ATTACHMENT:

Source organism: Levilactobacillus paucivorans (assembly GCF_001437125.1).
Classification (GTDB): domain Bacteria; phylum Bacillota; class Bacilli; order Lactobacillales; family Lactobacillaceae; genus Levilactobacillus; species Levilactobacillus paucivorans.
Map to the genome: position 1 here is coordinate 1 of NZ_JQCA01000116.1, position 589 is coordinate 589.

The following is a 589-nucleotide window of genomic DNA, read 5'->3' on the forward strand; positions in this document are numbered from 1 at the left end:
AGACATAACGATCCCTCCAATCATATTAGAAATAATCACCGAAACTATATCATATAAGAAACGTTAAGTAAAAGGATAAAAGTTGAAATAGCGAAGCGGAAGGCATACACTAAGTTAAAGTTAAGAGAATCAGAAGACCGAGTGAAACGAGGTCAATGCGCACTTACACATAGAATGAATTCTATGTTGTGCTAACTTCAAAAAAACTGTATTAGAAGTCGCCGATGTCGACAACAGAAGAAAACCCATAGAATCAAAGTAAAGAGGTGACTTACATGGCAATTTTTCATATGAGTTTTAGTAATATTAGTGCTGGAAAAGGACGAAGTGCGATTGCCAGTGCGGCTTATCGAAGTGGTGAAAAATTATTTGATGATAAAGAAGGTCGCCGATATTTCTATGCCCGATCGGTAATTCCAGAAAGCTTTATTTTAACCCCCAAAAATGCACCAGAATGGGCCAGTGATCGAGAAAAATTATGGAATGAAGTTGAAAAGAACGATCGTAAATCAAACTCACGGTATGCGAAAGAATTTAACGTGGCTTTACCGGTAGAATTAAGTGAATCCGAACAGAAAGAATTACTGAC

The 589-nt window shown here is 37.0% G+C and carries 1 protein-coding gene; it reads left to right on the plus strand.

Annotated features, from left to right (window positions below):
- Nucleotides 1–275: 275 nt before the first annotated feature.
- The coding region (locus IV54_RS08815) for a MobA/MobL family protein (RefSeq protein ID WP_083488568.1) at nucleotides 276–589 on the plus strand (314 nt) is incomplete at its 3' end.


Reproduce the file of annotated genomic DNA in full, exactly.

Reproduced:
Source organism: Levilactobacillus paucivorans (assembly GCF_001437125.1).
Classification (GTDB): domain Bacteria; phylum Bacillota; class Bacilli; order Lactobacillales; family Lactobacillaceae; genus Levilactobacillus; species Levilactobacillus paucivorans.
Map to the genome: position 1 here is coordinate 1 of NZ_JQCA01000116.1, position 589 is coordinate 589.

The following is a 589-nucleotide window of genomic DNA, read 5'->3' on the forward strand; positions in this document are numbered from 1 at the left end:
AGACATAACGATCCCTCCAATCATATTAGAAATAATCACCGAAACTATATCATATAAGAAACGTTAAGTAAAAGGATAAAAGTTGAAATAGCGAAGCGGAAGGCATACACTAAGTTAAAGTTAAGAGAATCAGAAGACCGAGTGAAACGAGGTCAATGCGCACTTACACATAGAATGAATTCTATGTTGTGCTAACTTCAAAAAAACTGTATTAGAAGTCGCCGATGTCGACAACAGAAGAAAACCCATAGAATCAAAGTAAAGAGGTGACTTACATGGCAATTTTTCATATGAGTTTTAGTAATATTAGTGCTGGAAAAGGACGAAGTGCGATTGCCAGTGCGGCTTATCGAAGTGGTGAAAAATTATTTGATGATAAAGAAGGTCGCCGATATTTCTATGCCCGATCGGTAATTCCAGAAAGCTTTATTTTAACCCCCAAAAATGCACCAGAATGGGCCAGTGATCGAGAAAAATTATGGAATGAAGTTGAAAAGAACGATCGTAAATCAAACTCACGGTATGCGAAAGAATTTAACGTGGCTTTACCGGTAGAATTAAGTGAATCCGAACAGAAAGAATTACTGAC

The 589-nt window shown here is 37.0% G+C and carries 1 protein-coding gene; it reads left to right on the plus strand.

Annotated features, from left to right (window positions below):
- Nucleotides 1–275: 275 nt before the first annotated feature.
- The coding region (locus IV54_RS08815) for a MobA/MobL family protein (RefSeq protein ID WP_083488568.1) at nucleotides 276–589 on the plus strand (314 nt) is incomplete at its 3' end.